## Explanation

In this example, the goal is to sum the Amounts in C5:C16 when the Lead in D5:D16 is not blank (i.e. not empty). A good way to solve this problem is to use the SUMIFS function. However, you can also use the SUMPRODUCT function or the FILTER function, as explained below. Because SUMPRODUCT and FILTER can work with ranges *and* arrays, they are more flexible.

### Background study

### SUMIFS Function

The SUMIFS function sums cells in a range that meet one or more conditions, referred to as *criteria*. To apply criteria, the SUMIFS function supports logical operators (>,<,<>,=) and wildcards (*,?) for partial matching. The generic syntax for SUMIFS with one criteria looks like this:

`=SUMIFS(sum_range,range1,criteria1) // 1 condition`

In this case, we need to test for only one condition, which is that the cells in D5:D16 are *not blank*. We start off with the *sum_range*, which contains the amounts in C5:C16:

`=SUMIFS(C5:C16,`

Next, we add the *range* that we need to test, which in D5:D16:

`=SUMIFS(C5:C16,D5:D16,`

Finally, we add the *criteria*, which is not equal to operator (<>), which must be enclosed in double quotes (""):

`=SUMIFS(C5:C16,D5:D16,"<>")`

The result is 61,600, the sum of amounts in C5:C16 when corresponding cells in D5:D16 are *not blank*. The main challenge with SUMIFS is the quirky syntax. For criteria, we simply use the "not equal to" operator, "<>". We don't provide a value, and it's implied that this means "not equal to nothing", i.e. "not blank". To read more about how to use the SUMIFS function with logical operators and wildcards, see this page.

### SUMPRODUCT function

Another way to solve this problem is with the SUMPRODUCT function and a formula like this:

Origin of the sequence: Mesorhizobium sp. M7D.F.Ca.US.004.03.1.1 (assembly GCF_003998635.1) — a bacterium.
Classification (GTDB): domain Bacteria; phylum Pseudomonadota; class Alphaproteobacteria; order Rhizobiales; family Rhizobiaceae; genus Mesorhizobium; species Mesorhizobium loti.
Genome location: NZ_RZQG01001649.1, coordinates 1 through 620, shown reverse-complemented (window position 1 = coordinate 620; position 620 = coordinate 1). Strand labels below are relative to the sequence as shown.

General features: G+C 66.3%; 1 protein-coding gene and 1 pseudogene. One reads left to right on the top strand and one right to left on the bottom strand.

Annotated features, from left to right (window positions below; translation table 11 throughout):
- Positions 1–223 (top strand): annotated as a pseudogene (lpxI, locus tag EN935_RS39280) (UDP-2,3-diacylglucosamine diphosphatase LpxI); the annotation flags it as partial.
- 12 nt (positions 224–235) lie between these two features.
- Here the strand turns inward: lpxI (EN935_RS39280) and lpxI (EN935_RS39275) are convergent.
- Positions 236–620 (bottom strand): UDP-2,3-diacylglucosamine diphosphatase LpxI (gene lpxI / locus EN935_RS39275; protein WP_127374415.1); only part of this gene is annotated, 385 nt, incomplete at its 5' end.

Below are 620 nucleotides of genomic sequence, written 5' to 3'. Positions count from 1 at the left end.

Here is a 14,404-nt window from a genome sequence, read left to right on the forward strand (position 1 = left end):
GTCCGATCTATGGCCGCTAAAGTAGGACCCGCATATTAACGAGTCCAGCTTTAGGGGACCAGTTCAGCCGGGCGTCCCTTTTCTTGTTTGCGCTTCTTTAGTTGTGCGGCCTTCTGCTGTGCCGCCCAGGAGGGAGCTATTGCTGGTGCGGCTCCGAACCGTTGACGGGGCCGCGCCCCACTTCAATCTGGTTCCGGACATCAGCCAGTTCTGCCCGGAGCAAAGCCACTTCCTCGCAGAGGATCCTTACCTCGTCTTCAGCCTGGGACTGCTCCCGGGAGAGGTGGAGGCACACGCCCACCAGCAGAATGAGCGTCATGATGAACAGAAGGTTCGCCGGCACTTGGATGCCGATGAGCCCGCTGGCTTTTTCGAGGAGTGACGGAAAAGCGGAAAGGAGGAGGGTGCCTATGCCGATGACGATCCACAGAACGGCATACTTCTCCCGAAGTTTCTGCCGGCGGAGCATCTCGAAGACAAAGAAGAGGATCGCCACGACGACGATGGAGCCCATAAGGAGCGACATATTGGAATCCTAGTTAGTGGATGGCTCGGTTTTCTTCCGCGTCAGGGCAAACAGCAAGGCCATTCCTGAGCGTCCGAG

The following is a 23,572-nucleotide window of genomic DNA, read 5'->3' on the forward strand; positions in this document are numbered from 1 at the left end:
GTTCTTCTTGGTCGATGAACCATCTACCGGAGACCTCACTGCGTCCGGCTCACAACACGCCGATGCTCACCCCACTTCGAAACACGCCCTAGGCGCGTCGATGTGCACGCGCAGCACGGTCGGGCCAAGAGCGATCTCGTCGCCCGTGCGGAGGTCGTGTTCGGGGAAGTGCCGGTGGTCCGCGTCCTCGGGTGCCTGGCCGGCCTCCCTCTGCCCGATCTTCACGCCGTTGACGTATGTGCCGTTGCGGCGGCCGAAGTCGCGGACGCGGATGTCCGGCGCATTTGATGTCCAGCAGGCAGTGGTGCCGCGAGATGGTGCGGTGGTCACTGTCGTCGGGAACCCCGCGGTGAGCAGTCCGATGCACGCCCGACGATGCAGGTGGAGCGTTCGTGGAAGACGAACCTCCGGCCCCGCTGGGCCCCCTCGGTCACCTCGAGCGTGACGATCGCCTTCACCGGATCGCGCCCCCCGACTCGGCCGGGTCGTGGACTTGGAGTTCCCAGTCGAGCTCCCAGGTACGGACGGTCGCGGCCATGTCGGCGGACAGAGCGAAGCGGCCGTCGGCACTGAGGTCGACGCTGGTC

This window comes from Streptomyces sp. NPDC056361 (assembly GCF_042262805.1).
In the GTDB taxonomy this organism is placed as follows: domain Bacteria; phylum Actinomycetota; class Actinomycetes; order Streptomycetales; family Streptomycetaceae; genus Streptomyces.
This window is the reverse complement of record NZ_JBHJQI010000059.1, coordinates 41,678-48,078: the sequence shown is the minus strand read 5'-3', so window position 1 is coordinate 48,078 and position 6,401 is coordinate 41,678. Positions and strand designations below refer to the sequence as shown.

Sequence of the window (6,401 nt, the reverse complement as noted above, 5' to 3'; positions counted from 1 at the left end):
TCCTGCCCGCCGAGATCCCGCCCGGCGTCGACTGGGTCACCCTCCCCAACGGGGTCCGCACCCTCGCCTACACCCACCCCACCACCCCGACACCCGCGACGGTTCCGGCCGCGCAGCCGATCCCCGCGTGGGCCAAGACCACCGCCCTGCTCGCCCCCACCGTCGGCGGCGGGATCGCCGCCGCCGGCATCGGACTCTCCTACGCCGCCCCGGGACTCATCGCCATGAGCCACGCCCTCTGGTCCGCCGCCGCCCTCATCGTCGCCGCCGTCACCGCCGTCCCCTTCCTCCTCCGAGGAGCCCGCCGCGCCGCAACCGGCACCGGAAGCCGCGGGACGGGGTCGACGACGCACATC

`=SUMPRODUCT((D5:D16<>"")*C5:C16)`

This is an example of using Boolean logic in Excel. The expression on the left checks if the cells in D5:D16 are not empty:

`(D5:D16<>"")`

Because there are 12 cells in D5:D16, the expression returns an array of 12 TRUE and FALSE values:

`{TRUE;FALSE;TRUE;TRUE;TRUE;TRUE;FALSE;TRUE;FALSE;TRUE;TRUE;FALSE}`

Note the TRUE values correspond to cells in D5:D16 that are *not blank*. Next, the math operation of multiplying this array by the range numeric values in C5:C16 automatically converts the TRUE and FALSE values to an array of 1s and 0s. Inside SUMPRODUCT, we can visualize the operation like this:

`=SUMPRODUCT({1;0;1;1;1;1;0;1;0;1;1;0}*C5:C16)`

In this form, you can see how the logic works. When the Boolean array is multiplied by C5:C16, it acts like a filter that only allows values associated with 1s to pass through; other values are "zeroed out". After multiplication, we have one array:

`=SUMPRODUCT({10600;0;12000;7500;6000;4000;0;7000;0;2500;12000;0})`

With only one array to process, SUMPRODUCT sums the array and returns 61,600 as a final result. One advantage of SUMPRODUCT is that it can handle array operations natively. This can be handy when you want to adjust a formula to use more specific logic that is not supported by SUMIFS. For more information, see Why SUMPRODUCT?

### FILTER function

In the latest version of Excel, another approach is to use the FILTER function with the SUM function in a formula like this:

`=SUM(FILTER(C5:C16,D5:D16<>"",0))`

In this formula, we are literally removing values we don't want to sum. The FILTER function is configured to return only values in C5:C16 when cells in D5:D16 are *not empty*. The result inside SUM looks like this:

`=SUM({10600;12000;7500;6000;4000;7000;2500;12000})`

The final result is 61,600. Like SUMPRODUCT, FILTER is a more flexible function that can apply criteria in ways that SUMIFS can't. For more on the FILTER function, see this page.

### Sum if blank

The formulas above can be easily adjusted to sum amounts when corresponding cells in D5:D16 *are blank*. In the worksheet shown, the formula in cell G6 is:

`=SUMIFS(C5:C16,D5:D16,"")`

The result is 32,700, the sum of amounts in C5:C16 when corresponding cells in D5:D16 *are blank*. The equivalent SUMPRODUCT and FILTER formulas are as follows:

```
=SUMPRODUCT((D5:D16="")*C5:C16)
=SUM(FILTER(C5:C16,D5:D16="",0))
```

These formulas also return 32,700.